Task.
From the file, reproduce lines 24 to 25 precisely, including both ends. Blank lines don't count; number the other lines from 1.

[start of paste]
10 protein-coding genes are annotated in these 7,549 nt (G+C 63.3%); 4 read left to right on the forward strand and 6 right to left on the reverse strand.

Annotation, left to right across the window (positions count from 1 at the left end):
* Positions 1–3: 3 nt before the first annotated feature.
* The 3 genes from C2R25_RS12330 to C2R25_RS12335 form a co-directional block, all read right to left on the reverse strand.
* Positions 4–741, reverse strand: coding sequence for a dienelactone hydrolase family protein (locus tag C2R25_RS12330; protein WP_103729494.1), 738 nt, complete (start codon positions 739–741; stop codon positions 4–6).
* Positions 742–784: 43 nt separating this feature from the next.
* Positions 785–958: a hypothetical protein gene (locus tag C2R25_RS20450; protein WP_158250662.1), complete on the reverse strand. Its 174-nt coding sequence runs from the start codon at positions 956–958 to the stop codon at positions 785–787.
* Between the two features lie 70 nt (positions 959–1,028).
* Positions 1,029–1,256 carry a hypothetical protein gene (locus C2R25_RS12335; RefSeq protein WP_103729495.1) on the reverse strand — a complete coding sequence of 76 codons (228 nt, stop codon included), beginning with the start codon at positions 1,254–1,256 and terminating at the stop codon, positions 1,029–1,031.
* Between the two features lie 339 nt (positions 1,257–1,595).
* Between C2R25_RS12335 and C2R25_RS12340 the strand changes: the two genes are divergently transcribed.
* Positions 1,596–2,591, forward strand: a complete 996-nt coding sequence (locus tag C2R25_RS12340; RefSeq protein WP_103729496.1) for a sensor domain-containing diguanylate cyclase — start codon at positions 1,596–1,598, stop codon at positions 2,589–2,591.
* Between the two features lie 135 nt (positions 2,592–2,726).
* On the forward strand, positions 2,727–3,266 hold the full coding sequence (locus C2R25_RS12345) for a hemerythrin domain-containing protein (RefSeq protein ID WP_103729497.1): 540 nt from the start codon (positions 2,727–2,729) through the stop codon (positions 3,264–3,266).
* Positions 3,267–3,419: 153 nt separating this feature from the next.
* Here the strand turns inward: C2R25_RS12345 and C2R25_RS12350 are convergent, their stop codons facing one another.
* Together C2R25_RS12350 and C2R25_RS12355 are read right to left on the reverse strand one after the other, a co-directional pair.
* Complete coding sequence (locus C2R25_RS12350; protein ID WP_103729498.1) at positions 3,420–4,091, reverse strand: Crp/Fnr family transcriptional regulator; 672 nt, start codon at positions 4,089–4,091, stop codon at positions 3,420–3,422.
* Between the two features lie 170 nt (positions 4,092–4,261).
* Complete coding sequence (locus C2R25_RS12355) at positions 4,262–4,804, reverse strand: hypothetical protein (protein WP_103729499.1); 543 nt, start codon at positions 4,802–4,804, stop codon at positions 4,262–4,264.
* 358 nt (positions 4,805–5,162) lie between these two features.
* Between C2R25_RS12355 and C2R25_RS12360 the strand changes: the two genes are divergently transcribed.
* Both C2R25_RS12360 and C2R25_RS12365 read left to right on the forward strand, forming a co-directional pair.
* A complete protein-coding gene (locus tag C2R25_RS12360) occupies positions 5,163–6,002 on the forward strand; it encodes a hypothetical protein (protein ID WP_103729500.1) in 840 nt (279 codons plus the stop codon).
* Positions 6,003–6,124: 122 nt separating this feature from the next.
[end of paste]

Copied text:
* A complete protein-coding gene (locus tag C2R25_RS12360) occupies positions 5,163–6,002 on the forward strand; it encodes a hypothetical protein (protein ID WP_103729500.1) in 840 nt (279 codons plus the stop codon).
* Positions 6,003–6,124: 122 nt separating this feature from the next.